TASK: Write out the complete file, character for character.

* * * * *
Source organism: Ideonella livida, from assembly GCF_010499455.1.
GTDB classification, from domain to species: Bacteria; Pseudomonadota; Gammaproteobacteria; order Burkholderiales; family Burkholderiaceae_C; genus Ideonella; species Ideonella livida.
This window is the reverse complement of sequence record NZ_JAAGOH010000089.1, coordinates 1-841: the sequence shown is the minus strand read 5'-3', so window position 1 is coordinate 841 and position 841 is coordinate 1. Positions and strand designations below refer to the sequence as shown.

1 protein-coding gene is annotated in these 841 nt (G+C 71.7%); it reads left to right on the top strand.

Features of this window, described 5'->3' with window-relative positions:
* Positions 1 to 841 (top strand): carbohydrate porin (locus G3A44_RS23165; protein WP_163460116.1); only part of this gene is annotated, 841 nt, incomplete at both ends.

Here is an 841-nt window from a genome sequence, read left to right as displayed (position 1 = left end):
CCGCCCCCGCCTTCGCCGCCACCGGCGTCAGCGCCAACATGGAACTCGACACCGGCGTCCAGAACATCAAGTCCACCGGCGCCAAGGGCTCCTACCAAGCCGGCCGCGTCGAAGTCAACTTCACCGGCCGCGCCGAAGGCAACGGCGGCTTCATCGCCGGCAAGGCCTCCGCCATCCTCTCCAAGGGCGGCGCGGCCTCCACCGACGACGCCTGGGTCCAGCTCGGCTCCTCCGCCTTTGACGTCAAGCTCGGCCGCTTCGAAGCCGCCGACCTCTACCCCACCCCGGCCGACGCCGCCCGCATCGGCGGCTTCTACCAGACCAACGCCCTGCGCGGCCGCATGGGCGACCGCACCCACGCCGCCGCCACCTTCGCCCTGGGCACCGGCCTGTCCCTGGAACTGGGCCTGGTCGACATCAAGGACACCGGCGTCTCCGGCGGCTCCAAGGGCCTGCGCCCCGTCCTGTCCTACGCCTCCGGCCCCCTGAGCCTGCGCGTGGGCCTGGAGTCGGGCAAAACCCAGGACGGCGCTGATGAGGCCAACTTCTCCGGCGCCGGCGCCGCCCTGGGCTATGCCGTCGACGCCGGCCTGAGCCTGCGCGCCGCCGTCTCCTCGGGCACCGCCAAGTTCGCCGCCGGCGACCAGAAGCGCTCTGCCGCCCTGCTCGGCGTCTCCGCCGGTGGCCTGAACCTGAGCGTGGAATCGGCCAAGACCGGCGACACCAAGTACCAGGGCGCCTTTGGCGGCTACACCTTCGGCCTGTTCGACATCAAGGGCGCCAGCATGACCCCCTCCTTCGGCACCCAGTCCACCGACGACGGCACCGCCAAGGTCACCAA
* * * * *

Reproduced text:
Source organism: Ideonella livida, from assembly GCF_010499455.1.
GTDB classification, from domain to species: Bacteria; Pseudomonadota; Gammaproteobacteria; order Burkholderiales; family Burkholderiaceae_C; genus Ideonella; species Ideonella livida.
This window is the reverse complement of sequence record NZ_JAAGOH010000089.1, coordinates 1-841: the sequence shown is the minus strand read 5'-3', so window position 1 is coordinate 841 and position 841 is coordinate 1. Positions and strand designations below refer to the sequence as shown.

1 protein-coding gene is annotated in these 841 nt (G+C 71.7%); it reads left to right on the top strand.

Features of this window, described 5'->3' with window-relative positions:
* Positions 1 to 841 (top strand): carbohydrate porin (locus G3A44_RS23165; protein WP_163460116.1); only part of this gene is annotated, 841 nt, incomplete at both ends.

Here is an 841-nt window from a genome sequence, read left to right as displayed (position 1 = left end):
CCGCCCCCGCCTTCGCCGCCACCGGCGTCAGCGCCAACATGGAACTCGACACCGGCGTCCAGAACATCAAGTCCACCGGCGCCAAGGGCTCCTACCAAGCCGGCCGCGTCGAAGTCAACTTCACCGGCCGCGCCGAAGGCAACGGCGGCTTCATCGCCGGCAAGGCCTCCGCCATCCTCTCCAAGGGCGGCGCGGCCTCCACCGACGACGCCTGGGTCCAGCTCGGCTCCTCCGCCTTTGACGTCAAGCTCGGCCGCTTCGAAGCCGCCGACCTCTACCCCACCCCGGCCGACGCCGCCCGCATCGGCGGCTTCTACCAGACCAACGCCCTGCGCGGCCGCATGGGCGACCGCACCCACGCCGCCGCCACCTTCGCCCTGGGCACCGGCCTGTCCCTGGAACTGGGCCTGGTCGACATCAAGGACACCGGCGTCTCCGGCGGCTCCAAGGGCCTGCGCCCCGTCCTGTCCTACGCCTCCGGCCCCCTGAGCCTGCGCGTGGGCCTGGAGTCGGGCAAAACCCAGGACGGCGCTGATGAGGCCAACTTCTCCGGCGCCGGCGCCGCCCTGGGCTATGCCGTCGACGCCGGCCTGAGCCTGCGCGCCGCCGTCTCCTCGGGCACCGCCAAGTTCGCCGCCGGCGACCAGAAGCGCTCTGCCGCCCTGCTCGGCGTCTCCGCCGGTGGCCTGAACCTGAGCGTGGAATCGGCCAAGACCGGCGACACCAAGTACCAGGGCGCCTTTGGCGGCTACACCTTCGGCCTGTTCGACATCAAGGGCGCCAGCATGACCCCCTCCTTCGGCACCCAGTCCACCGACGACGGCACCGCCAAGGTCACCAA